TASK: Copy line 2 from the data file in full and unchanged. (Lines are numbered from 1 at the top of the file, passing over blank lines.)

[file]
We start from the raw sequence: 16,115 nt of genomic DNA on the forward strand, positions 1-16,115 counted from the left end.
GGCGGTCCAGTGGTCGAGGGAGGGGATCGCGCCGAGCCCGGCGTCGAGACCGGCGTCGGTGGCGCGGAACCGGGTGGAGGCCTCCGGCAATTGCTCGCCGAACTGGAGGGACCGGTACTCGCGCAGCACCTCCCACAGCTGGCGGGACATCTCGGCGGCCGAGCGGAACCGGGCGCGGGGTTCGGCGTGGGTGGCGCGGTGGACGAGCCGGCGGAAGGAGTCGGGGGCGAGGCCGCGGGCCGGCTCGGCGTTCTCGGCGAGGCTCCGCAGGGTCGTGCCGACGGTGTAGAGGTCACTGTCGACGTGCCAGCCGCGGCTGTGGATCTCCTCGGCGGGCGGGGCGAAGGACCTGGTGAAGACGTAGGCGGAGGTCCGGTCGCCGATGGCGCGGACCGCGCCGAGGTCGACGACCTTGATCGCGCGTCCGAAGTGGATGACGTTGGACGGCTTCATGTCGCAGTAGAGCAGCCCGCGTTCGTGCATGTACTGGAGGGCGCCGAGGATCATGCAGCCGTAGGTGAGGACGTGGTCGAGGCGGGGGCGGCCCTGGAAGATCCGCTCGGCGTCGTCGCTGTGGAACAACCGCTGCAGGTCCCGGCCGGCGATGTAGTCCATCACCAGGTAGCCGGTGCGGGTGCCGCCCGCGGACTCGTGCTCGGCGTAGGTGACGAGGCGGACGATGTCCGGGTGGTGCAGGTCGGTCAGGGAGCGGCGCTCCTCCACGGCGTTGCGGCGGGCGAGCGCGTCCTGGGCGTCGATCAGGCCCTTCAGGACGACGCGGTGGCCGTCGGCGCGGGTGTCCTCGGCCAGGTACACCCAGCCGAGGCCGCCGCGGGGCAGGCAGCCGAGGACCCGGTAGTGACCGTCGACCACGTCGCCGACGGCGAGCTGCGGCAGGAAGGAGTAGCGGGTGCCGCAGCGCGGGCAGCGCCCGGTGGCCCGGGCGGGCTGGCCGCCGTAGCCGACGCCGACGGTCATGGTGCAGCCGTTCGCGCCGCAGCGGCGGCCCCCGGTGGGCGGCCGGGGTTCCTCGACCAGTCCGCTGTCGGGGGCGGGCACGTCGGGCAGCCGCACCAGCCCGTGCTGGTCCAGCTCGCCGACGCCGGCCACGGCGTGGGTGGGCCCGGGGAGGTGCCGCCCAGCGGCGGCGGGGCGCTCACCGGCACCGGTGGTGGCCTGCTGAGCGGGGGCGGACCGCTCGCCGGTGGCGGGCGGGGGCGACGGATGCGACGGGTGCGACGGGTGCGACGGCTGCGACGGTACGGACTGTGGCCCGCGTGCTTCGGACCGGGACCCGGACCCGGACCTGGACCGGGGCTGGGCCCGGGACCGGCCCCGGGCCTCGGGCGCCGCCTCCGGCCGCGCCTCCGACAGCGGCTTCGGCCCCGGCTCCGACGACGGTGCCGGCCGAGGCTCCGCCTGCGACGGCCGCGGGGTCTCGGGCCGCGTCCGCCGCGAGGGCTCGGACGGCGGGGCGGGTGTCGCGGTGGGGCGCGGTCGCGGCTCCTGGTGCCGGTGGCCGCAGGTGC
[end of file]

GGCGGTCCAGTGGTCGAGGGAGGGGATCGCGCCGAGCCCGGCGTCGAGACCGGCGTCGGTGGCGCGGAACCGGGTGGAGGCCTCCGGCAATTGCTCGCCGAACTGGAGGGACCGGTACTCGCGCAGCACCTCCCACAGCTGGCGGGACATCTCGGCGGCCGAGCGGAACCGGGCGCGGGGTTCGGCGTGGGTGGCGCGGTGGACGAGCCGGCGGAAGGAGTCGGGGGCGAGGCCGCGGGCCGGCTCGGCGTTCTCGGCGAGGCTCCGCAGGGTCGTGCCGACGGTGTAGAGGTCACTGTCGACGTGCCAGCCGCGGCTGTGGATCTCCTCGGCGGGCGGGGCGAAGGACCTGGTGAAGACGTAGGCGGAGGTCCGGTCGCCGATGGCGCGGACCGCGCCGAGGTCGACGACCTTGATCGCGCGTCCGAAGTGGATGACGTTGGACGGCTTCATGTCGCAGTAGAGCAGCCCGCGTTCGTGCATGTACTGGAGGGCGCCGAGGATCATGCAGCCGTAGGTGAGGACGTGGTCGAGGCGGGGGCGGCCCTGGAAGATCCGCTCGGCGTCGTCGCTGTGGAACAACCGCTGCAGGTCCCGGCCGGCGATGTAGTCCATCACCAGGTAGCCGGTGCGGGTGCCGCCCGCGGACTCGTGCTCGGCGTAGGTGACGAGGCGGACGATGTCCGGGTGGTGCAGGTCGGTCAGGGAGCGGCGCTCCTCCACGGCGTTGCGGCGGGCGAGCGCGTCCTGGGCGTCGATCAGGCCCTTCAGGACGACGCGGTGGCCGTCGGCGCGGGTGTCCTCGGCCAGGTACACCCAGCCGAGGCCGCCGCGGGGCAGGCAGCCGAGGACCCGGTAGTGACCGTCGACCACGTCGCCGACGGCGAGCTGCGGCAGGAAGGAGTAGCGGGTGCCGCAGCGCGGGCAGCGCCCGGTGGCCCGGGCGGGCTGGCCGCCGTAGCCGACGCCGACGGTCATGGTGCAGCCGTTCGCGCCGCAGCGGCGGCCCCCGGTGGGCGGCCGGGGTTCCTCGACCAGTCCGCTGTCGGGGGCGGGCACGTCGGGCAGCCGCACCAGCCCGTGCTGGTCCAGCTCGCCGACGCCGGCCACGGCGTGGGTGGGCCCGGGGAGGTGCCGCCCAGCGGCGGCGGGGCGCTCACCGGCACCGGTGGTGGCCTGCTGAGCGGGGGCGGACCGCTCGCCGGTGGCGGGCGGGGGCGACGGATGCGACGGGTGCGACGGGTGCGACGGCTGCGACGGTACGGACTGTGGCCCGCGTGCTTCGGACCGGGACCCGGACCCGGACCTGGACCGGGGCTGGGCCCGGGACCGGCCCCGGGCCTCGGGCGCCGCCTCCGGCCGCGCCTCCGACAGCGGCTTCGGCCCCGGCTCCGACGACGGTGCCGGCCGAGGCTCCGCCTGCGACGGCCGCGGGGTCTCGGGCCGCGTCCGCCGCGAGGGCTCGGACGGCGGGGCGGGTGTCGCGGTGGGGCGCGGTCGCGGCTCCTGGTGCCGGTGGCCGCAGGTGC